Energy Holdings announced today that they have launched the Upp in UK Apple stores. Upp is a portable charging device that is fueled by hydrogen, and can be used to charge any USB compatible device.

Upp uses a small hydrogen fuel cell which provides an energy boost to your smartphone, smartwatch, tablet or portable gaming systems. Outside of using hydrogen to provide the power, the Upp device is equivalent to plugging your device into the wall; equating to a faster charge.

As previously mentioned this product is only available in the UK, and will cost around €149, which is around $230 US dollars for the starter pack. As you use the Upp, you will need to replace the cell cartridge. The company said that one cell cartridge will last about a week, and you can replace the cartridge for about €5.95, or around $9.

The device is said to be “large and weighty”, according to Pocket-lint, and sends out a “hissing sound and faint odor” when charging a device. Sounds extremely…safe.

This seems like a good idea on the surface but as I read reviews on the product, I’ve sensed that it is not worth the cost; not yet anyways. Currently, you can get EasyAcc® 10000mAh Brilliant Ultra Slim Dual USB (2.1A / 1.5A Output) Portable Power Bank External Battery Charger for iPhone iPad Samsung Galaxy HTC ONE Smartphone Tablets Pc Bluetooth Speakers – Black and Orangeportable USB chargers for as low as Anker®%202nd Gen Astro Mini 3200mAh Lipstick-Sized Portable External Battery Charger with PowerIQ™ Technology for iPhone, Samsung, HTC and More (Black)$17, but it will not provide the same amount of charging speed that Upp claims to provide. One of the largest concerns about this product is safety. When the device sends out a “hissing sound and faint odor”, I get a bit concerned; especially when we’re dealing with hydrogen. According to HowStuffWorks:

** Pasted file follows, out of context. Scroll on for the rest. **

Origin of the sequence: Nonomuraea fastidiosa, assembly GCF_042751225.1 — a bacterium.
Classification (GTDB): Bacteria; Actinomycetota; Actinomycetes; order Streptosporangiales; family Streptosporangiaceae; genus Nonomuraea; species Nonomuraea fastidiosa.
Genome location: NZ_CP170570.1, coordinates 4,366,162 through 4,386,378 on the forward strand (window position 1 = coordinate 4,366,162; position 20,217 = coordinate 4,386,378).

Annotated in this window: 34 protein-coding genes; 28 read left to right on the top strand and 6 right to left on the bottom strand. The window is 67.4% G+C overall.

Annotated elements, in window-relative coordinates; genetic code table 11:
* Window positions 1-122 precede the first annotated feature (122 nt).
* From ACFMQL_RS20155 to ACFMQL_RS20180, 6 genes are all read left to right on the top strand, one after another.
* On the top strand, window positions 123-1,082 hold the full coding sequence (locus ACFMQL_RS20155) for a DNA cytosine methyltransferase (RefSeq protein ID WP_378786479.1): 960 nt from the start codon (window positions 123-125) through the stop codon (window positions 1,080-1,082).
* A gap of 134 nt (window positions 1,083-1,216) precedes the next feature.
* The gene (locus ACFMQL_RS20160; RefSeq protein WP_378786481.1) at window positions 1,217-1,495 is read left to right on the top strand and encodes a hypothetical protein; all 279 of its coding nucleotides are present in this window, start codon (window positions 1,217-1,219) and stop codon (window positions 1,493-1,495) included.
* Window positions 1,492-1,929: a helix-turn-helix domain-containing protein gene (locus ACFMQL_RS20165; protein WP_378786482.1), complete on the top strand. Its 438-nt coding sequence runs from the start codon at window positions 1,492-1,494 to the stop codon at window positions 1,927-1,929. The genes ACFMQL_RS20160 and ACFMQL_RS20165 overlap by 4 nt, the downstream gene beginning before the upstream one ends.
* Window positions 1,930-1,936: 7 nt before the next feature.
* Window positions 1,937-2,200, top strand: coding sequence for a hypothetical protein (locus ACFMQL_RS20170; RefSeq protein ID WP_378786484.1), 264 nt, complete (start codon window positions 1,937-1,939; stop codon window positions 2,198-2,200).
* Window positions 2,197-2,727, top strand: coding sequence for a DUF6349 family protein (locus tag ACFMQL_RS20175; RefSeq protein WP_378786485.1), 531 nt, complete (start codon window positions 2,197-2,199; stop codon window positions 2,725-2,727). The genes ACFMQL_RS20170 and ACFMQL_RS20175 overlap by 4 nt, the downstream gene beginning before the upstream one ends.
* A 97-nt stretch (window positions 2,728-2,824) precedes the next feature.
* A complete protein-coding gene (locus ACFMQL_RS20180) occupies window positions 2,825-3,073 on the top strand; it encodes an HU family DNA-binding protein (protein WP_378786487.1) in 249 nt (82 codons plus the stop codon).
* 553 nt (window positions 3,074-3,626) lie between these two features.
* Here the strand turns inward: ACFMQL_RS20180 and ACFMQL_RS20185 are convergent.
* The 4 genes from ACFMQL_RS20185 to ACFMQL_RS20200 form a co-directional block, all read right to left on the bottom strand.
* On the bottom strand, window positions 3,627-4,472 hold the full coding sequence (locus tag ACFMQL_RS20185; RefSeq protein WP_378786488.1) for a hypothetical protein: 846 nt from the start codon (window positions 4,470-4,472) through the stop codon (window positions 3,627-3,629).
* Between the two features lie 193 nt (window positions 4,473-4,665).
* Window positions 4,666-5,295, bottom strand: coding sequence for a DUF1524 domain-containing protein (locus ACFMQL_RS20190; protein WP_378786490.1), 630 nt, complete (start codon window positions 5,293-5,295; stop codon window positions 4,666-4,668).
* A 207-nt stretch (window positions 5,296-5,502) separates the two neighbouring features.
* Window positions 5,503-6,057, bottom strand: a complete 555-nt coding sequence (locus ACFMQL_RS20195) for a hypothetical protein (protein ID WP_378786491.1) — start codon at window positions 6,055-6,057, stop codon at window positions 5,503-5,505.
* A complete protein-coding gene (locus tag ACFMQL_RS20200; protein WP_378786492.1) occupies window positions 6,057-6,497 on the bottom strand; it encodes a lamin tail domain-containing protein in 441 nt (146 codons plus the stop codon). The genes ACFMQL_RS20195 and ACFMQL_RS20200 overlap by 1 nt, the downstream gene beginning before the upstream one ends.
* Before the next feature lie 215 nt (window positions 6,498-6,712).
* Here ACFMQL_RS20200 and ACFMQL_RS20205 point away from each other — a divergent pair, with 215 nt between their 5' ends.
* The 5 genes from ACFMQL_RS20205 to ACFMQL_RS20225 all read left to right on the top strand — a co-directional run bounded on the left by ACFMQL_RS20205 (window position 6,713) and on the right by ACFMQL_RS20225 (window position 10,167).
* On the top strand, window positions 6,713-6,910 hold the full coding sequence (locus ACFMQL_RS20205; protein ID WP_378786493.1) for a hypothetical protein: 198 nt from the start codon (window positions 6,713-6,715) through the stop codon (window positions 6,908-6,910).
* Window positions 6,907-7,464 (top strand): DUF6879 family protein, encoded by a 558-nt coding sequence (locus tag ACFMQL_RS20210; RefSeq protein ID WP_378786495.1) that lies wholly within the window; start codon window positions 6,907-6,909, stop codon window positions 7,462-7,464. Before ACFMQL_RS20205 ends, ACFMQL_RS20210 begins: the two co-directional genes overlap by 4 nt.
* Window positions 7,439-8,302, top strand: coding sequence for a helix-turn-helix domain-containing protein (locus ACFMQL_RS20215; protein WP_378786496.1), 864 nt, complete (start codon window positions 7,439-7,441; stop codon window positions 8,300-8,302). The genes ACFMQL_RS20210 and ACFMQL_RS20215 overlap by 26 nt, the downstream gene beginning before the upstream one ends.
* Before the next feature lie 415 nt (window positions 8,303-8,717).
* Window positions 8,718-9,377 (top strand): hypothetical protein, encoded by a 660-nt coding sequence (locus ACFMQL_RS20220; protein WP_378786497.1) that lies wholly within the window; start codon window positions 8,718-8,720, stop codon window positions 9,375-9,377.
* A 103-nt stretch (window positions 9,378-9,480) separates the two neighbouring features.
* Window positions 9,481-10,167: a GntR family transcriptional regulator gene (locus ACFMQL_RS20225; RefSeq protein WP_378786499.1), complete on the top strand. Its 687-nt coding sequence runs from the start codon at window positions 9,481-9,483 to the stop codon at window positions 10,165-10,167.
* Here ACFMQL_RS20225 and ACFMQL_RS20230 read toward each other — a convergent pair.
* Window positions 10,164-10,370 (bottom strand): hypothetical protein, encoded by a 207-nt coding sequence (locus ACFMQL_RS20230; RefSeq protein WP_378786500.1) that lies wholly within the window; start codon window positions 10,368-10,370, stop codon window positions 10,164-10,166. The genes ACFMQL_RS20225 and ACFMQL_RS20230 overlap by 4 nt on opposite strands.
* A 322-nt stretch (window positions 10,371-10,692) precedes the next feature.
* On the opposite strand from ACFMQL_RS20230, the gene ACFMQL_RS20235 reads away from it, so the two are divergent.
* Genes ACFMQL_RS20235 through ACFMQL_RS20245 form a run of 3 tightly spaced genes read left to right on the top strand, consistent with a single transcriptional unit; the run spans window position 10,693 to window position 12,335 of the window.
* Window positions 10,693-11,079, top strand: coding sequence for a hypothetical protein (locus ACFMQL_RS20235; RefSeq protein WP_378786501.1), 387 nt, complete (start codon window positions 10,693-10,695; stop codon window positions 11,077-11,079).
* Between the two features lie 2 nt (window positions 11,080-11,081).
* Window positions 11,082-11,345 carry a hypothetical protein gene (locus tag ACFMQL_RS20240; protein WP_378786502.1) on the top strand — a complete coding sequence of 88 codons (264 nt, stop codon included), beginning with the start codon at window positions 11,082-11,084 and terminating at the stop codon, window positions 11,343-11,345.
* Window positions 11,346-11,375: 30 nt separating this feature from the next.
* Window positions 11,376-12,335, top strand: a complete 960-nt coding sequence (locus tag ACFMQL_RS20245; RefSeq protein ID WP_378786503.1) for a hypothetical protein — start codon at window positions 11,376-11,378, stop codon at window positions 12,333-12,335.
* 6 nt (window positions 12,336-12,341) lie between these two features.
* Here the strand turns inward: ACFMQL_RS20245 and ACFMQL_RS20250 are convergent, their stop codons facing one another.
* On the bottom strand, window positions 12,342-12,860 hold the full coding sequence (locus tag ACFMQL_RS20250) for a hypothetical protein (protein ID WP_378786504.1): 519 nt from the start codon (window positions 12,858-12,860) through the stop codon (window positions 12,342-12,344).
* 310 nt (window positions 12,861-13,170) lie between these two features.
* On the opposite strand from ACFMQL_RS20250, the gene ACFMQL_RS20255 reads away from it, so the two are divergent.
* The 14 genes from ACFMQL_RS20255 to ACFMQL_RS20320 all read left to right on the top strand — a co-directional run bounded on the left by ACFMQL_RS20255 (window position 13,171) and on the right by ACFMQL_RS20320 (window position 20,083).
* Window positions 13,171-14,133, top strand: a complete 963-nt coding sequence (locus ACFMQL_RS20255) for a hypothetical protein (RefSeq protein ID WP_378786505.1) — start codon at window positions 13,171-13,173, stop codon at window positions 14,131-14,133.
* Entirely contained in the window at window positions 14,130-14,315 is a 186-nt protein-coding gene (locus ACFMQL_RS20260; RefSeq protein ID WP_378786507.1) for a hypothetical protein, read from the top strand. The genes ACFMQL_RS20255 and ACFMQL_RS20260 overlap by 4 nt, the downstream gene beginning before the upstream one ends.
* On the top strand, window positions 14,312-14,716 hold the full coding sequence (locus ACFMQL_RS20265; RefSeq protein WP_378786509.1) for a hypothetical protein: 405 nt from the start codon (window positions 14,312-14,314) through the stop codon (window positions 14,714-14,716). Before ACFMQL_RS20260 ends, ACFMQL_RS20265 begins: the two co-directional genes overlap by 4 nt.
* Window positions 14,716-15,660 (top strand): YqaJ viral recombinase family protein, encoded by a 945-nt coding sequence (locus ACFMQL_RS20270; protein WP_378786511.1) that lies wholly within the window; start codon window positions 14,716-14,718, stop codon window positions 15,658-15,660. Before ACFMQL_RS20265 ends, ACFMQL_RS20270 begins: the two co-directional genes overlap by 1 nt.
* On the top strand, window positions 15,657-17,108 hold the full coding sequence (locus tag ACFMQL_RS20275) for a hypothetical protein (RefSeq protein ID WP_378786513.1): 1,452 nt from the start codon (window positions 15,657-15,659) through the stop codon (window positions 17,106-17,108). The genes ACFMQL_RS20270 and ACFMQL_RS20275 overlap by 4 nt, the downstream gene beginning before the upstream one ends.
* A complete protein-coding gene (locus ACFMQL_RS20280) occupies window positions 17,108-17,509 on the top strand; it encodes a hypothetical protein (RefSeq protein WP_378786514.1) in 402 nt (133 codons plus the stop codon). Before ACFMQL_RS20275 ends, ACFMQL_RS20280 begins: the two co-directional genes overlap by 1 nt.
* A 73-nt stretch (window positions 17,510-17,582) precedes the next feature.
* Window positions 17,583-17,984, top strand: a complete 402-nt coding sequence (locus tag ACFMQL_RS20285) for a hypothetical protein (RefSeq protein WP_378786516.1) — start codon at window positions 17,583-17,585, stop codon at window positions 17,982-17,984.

Are there dangers associated with pure hydrogen? To put it simply, yes. When liquid hydrogen is stored in tanks, it’s relatively safe, but if it escapes there are associated hazards.

Topping the list of concerns is hydrogen burns. In the presence of an oxidizer — oxygen is a good one — hydrogen can catch fire, sometimes explosively, and it burns more easily than gasoline does.

Nothing like charging your phone and bursting into flames while playing a violin duet for your grandmother. That would be my first concern, especially if there is hissing sound and odor, that indicates hydrogen escaping to me. However, there is no doubt potential for the device as it advances over the years. Give me a hydrogen cell that provides unlimited charges over the course of the month and you can sign me up!

How do you think this product will do? Is the fast charge worth the price? For you scientists out there, what safety concerns should we have? Let us know in the comment section below.